• Due to a glitch in the old vBulletin software, some users were "banned" when they tried to change their passwords at the end of February. This does not apply after the site was converted to Xenforo. If you were affected by this, please us viua the Contact us link in the footer.

Pressing charges but you have a criminal conviction.


greenbacks

Well-known member
Joined
Jan 14, 2013
Messages
2,801
Hi Folks,

My friend is reluctant to press charges for a serious assault in which he received a smashed tibia. This occurred some seven weeks ago at his pals house. A slanging match developed between him and his friends house mate whereupon he received a punch to the face, he took his jacket off, squared up to this guy and then received a punch to the nose followed up by a powerful kick to his tibia just below the knee. He was very drunk at the time whereas this guy was sober and in control. His doc told him that the fracture could only have been caused by a high energy impact. This has convinced him to press charges but he is worried that his own past will come back to haunt him. I have told him that that this is a completely different scenario. His friend agreed to go witness for him and says he saw him strike him first. Surely the defence cannot use his past against if it went to court? Is there any legal eagles here that can offer any advice?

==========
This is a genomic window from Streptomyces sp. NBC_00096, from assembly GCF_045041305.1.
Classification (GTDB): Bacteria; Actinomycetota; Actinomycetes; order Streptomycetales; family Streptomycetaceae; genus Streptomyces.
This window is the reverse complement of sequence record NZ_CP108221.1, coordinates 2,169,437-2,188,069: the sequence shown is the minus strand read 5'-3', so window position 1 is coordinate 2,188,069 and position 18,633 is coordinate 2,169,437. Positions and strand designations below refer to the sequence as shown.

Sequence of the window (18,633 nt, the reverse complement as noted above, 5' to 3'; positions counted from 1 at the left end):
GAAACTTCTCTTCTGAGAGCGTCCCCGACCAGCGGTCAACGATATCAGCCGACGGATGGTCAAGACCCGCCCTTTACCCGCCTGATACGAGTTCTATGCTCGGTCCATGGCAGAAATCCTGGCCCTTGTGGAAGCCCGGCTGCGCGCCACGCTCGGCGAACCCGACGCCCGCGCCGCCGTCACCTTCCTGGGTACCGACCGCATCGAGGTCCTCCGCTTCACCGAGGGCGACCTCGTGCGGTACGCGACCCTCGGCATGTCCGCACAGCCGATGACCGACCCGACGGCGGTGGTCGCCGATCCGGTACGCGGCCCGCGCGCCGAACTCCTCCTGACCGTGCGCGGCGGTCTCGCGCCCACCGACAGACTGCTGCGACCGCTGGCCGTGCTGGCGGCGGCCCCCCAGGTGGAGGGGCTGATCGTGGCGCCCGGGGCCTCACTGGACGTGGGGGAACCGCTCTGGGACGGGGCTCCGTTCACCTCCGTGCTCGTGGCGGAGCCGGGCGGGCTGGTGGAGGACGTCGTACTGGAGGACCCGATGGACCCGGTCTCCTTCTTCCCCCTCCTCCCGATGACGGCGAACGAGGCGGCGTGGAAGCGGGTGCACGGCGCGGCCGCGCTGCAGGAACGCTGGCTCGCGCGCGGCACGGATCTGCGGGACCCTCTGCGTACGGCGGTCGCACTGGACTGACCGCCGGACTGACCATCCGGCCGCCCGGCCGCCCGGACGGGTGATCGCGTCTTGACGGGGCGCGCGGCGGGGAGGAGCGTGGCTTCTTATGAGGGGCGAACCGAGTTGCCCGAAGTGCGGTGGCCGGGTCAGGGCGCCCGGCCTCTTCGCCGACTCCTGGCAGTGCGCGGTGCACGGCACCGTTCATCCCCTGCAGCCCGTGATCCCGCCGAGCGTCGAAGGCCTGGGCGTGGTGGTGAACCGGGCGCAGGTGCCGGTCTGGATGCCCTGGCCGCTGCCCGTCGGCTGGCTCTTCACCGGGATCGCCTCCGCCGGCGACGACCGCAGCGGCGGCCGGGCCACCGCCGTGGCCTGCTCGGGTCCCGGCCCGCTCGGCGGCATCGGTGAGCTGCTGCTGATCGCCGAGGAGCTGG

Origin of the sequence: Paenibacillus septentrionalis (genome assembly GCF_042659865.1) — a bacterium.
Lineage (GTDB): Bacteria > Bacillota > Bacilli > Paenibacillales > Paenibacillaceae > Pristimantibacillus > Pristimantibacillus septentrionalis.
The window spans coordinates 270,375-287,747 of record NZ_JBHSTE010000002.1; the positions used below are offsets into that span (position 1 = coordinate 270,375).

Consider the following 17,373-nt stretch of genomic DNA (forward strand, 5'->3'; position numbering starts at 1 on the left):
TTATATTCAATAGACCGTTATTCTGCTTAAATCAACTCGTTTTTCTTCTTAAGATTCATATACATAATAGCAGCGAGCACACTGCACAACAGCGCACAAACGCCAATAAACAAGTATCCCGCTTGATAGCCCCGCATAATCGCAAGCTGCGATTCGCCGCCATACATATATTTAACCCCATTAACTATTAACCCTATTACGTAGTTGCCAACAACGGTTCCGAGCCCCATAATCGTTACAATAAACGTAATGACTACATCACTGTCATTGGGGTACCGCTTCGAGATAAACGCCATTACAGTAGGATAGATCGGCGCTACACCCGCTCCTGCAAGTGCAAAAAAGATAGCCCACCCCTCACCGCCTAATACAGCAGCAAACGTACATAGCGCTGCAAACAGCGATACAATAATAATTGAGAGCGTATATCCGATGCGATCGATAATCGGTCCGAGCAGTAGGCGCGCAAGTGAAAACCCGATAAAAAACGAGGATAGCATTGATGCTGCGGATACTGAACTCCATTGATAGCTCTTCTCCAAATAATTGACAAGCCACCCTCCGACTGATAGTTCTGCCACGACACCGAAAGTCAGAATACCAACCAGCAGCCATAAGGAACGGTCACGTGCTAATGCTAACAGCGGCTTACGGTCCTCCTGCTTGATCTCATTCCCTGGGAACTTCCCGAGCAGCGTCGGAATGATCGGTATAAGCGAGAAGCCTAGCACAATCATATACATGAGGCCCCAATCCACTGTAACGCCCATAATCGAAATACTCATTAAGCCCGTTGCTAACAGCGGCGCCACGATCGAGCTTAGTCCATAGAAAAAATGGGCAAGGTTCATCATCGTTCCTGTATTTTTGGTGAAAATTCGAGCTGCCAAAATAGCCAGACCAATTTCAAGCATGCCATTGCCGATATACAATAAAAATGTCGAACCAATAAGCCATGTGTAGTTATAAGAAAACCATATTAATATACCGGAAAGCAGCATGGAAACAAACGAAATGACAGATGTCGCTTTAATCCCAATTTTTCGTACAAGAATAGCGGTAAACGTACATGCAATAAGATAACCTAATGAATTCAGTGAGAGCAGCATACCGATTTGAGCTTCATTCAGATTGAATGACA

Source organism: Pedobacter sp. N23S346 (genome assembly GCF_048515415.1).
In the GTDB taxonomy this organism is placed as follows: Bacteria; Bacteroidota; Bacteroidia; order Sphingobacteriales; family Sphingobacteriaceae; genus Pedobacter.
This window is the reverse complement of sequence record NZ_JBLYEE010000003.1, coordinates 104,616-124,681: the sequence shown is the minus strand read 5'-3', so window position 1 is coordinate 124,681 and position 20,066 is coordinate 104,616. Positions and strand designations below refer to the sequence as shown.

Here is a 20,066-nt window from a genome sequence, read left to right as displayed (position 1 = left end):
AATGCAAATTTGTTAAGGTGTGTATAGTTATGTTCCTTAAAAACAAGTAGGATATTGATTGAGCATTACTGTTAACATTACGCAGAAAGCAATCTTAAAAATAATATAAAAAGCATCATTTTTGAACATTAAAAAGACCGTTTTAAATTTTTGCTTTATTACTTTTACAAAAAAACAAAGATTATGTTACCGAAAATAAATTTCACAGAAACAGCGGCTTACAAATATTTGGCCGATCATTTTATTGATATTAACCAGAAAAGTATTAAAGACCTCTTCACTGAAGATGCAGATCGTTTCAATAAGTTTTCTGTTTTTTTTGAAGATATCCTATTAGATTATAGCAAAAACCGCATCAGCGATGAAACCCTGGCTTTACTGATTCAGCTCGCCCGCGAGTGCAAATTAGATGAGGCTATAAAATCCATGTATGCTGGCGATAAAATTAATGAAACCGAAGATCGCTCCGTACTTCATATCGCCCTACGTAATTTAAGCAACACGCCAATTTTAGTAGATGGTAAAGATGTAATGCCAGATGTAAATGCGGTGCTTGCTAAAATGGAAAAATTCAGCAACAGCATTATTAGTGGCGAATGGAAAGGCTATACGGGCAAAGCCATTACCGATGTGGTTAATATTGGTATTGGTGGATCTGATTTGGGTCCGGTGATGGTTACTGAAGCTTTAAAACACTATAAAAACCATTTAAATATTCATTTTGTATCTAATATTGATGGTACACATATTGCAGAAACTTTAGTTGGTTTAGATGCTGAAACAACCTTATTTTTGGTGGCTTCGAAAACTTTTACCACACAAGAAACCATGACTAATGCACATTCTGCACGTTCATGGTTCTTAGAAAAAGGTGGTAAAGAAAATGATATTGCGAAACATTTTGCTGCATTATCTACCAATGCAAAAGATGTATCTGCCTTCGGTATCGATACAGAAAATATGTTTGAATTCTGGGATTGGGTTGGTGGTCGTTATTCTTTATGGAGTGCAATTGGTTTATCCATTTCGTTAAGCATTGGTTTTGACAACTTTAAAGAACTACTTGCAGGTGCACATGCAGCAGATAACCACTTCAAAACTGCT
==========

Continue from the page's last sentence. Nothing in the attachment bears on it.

ManOfReason

Well-known member
Joined
May 24, 2007
Messages
4,328
Unless his friend's money what is the point? If he has outstanding (potential) charges against himself why risk exposing himself to legal scrutiny just so his attacker might get a slap on the wrist.

Giving up the booze might be the best lesson he can gain from this.
 

neiphin

Well-known member
Joined
Aug 23, 2009
Messages
5,585
get new friends
 

EUrJokingMeRight

Well-known member
Joined
Sep 28, 2009
Messages
11,838
A drunk guest gets lippy to a sober person, resident in their own home and subsequently gets a thump. Not a good start irrespective of previous criminal convictions.

Stupiditiy is not a crime, although I think it should be after a certain amount of 'stupidity' fails!

Press charges by all means, his past should not come into it unless they are convictions for drunk & disorderly and violent behaviour...in which case your friend needs to admit to his behavioural issues and to get the help he needs.